The Late Hilary Mantel
In the spring of 2015 I wrote the following post in my writing group's blog (ninevoices.wordpress.com) and the sad demise of Hilary Mantel has moved me to repeat the piece here, in homage to a remarkable writer. She has much to teach those of us struggling to write convincing historical fiction.
Recently I read Wolf Hall for the second time. I didn't mean to, not quite so soon after my initial head-long rush through its pages, but I casually opened the book and Hilary Mantel hooked me in once again. But on this second-reading I was able to study the work with more of a writer's eye.
'So now get up.'
Felled, dazed, silent, he has fallen; knocked full length on the cobbles of the yard... One blow, properly placed, could kill him now...his left eye is blinded, but if he squints sideways with his right eye he can see the stitching of his father's boot is unraveling. The twine has sprung clear of the leather and a hard knot in it has caught his eyebrow and opened another cut.
What an opening. Our hero is in jeopardy. And from his own father. Hilary Mantel has drawn a vivid picture of that cobbled yard and the battered leather boot. We immediately know we have been transported to the distant past. We can imagine how easily that rough knot could lacerate tender flesh. How vulnerable Thomas is.
Then, three paragraphs later, come four telling sentences.
Inch by inch. Inch by inch forward. Never mind if he calls you an eel, or a worm, or a snake. Head down, don't provoke him.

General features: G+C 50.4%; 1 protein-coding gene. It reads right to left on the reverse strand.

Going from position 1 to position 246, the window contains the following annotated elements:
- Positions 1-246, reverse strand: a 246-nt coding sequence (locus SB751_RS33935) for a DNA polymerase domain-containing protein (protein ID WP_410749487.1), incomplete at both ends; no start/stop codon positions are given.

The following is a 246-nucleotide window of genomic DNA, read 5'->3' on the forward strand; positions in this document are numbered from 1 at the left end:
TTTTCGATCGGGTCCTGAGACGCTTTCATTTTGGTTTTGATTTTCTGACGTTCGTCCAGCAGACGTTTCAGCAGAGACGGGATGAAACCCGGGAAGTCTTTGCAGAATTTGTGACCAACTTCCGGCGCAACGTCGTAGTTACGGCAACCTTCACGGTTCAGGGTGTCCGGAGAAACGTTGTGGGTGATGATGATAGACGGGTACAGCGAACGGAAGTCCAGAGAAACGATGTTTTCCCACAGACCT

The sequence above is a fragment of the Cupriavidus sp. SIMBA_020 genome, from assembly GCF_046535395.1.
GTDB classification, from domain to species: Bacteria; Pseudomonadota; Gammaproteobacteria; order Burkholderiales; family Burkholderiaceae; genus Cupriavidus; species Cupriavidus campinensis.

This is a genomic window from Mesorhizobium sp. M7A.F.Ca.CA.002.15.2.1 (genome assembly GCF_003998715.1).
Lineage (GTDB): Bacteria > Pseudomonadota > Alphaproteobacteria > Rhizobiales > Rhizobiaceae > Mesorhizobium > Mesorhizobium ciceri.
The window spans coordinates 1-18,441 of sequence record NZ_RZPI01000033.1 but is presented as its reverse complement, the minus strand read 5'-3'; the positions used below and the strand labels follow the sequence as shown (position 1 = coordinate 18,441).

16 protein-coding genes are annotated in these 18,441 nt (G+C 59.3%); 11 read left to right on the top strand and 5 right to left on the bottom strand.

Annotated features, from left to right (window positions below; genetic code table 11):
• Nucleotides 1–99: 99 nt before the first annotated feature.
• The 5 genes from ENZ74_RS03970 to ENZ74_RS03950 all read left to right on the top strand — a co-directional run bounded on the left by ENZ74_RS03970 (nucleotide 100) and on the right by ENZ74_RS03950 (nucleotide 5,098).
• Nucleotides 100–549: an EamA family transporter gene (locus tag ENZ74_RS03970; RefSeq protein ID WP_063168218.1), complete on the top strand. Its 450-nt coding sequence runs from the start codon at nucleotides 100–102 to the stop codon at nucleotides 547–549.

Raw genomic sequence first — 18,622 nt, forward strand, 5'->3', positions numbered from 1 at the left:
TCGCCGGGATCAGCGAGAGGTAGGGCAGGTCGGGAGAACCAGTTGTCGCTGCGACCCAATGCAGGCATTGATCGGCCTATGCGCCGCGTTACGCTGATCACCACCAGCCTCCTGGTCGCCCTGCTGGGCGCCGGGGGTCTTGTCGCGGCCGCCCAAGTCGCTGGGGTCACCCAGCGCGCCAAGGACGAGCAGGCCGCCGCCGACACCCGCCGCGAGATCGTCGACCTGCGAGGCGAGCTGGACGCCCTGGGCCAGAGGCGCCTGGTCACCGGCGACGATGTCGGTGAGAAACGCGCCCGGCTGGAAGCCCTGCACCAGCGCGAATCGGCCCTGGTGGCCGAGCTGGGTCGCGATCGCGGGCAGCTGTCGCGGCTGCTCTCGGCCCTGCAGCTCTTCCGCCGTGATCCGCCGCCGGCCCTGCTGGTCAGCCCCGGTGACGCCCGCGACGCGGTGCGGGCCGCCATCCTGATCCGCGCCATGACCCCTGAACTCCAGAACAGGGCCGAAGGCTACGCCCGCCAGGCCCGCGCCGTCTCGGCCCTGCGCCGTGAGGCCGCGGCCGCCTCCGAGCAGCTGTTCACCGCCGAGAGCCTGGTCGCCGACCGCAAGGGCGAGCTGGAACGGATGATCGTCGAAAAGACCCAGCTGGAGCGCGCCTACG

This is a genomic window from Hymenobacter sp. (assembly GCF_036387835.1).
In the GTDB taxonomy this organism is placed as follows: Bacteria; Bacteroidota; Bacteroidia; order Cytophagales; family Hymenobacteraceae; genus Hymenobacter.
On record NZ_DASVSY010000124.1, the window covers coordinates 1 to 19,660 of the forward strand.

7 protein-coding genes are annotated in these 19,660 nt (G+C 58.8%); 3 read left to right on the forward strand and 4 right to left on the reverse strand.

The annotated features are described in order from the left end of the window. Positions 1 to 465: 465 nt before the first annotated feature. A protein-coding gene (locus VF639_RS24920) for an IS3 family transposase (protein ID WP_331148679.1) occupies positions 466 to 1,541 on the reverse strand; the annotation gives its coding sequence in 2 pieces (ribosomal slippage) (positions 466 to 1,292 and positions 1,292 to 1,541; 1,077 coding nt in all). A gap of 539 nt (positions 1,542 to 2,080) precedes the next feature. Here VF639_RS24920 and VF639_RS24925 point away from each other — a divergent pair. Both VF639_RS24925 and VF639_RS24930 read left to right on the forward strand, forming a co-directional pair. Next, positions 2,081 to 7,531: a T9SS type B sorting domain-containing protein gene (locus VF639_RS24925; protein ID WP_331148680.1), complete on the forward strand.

Only when digesting this for the second time did it dawn on me that not only is this prose powerful, not only does it propel the story urgently forward, but that here - at the very beginning of her book - Hilary Mantel is foretelling Cromwell's progress at the Court of Henry VIII. The tortuous, careful advance. The need to ignore hurtful insults The terrible danger inherent in provoking a man who holds total power.
Those first pages were surely the last that she penned. Joyce Carol Oates has written: 'The first sentence can't be written until the final sentence is written'. She was talking to writers about not getting hung-up on the beginning of the book they might be struggling to write.
Few of us, sadly, can write to that standard. But it gives us a yardstick to a standard to which we can aspire.
I hope that you have enjoyed my short piece and that it has perhaps made you want to revisit Wolf Hall or the other books in the trilogy. If you have gained something from it, do think about letting me have a comment - criticism is allowed, that is how we writers lean to be better...